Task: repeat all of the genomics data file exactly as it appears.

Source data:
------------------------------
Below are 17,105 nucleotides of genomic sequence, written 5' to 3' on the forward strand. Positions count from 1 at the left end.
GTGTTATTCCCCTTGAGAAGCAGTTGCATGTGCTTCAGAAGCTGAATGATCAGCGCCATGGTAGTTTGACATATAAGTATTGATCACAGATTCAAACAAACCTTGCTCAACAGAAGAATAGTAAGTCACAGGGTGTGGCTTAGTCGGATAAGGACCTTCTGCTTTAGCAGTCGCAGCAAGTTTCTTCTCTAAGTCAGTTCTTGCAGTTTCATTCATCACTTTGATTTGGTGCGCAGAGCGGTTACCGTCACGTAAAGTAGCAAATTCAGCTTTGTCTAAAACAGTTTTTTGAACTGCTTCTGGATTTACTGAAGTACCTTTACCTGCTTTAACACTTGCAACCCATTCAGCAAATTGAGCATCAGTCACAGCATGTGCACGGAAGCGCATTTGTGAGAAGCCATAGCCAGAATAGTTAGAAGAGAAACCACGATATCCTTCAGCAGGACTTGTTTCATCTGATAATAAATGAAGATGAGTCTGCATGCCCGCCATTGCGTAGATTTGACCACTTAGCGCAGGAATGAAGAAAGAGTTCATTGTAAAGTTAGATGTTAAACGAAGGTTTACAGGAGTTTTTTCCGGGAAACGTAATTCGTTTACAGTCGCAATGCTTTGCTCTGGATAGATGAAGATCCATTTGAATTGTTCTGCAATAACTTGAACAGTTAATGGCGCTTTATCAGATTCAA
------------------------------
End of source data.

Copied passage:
Below are 17,105 nucleotides of genomic sequence, written 5' to 3' on the forward strand. Positions count from 1 at the left end.
GTGTTATTCCCCTTGAGAAGCAGTTGCATGTGCTTCAGAAGCTGAATGATCAGCGCCATGGTAGTTTGACATATAAGTATTGATCACAGATTCAAACAAACCTTGCTCAACAGAAGAATAGTAAGTCACAGGGTGTGGCTTAGTCGGATAAGGACCTTCTGCTTTAGCAGTCGCAGCAAGTTTCTTCTCTAAGTCAGTTCTTGCAGTTTCATTCATCACTTTGATTTGGTGCGCAGAGCGGTTACCGTCACGTAAAGTAGCAAATTCAGCTTTGTCTAAAACAGTTTTTTGAACTGCTTCTGGATTTACTGAAGTACCTTTACCTGCTTTAACACTTGCAACCCATTCAGCAAATTGAGCATCAGTCACAGCATGTGCACGGAAGCGCATTTGTGAGAAGCCATAGCCAGAATAGTTAGAAGAGAAACCACGATATCCTTCAGCAGGACTTGTTTCATCTGATAATAAATGAAGATGAGTCTGCATGCCCGCCATTGCGTAGATTTGACCACTTAGCGCAGGAATGAAGAAAGAGTTCATTGTAAAGTTAGATGTTAAACGAAGGTTTACAGGAGTTTTTTCCGGGAAACGTAATTCGTTTACAGTCGCAATGCTTTGCTCTGGATAGATGAAGATCCATTTGAATTGTTCTGCAATAACTTGAACAGTTAATGGCGCTTTATCAGATTCAA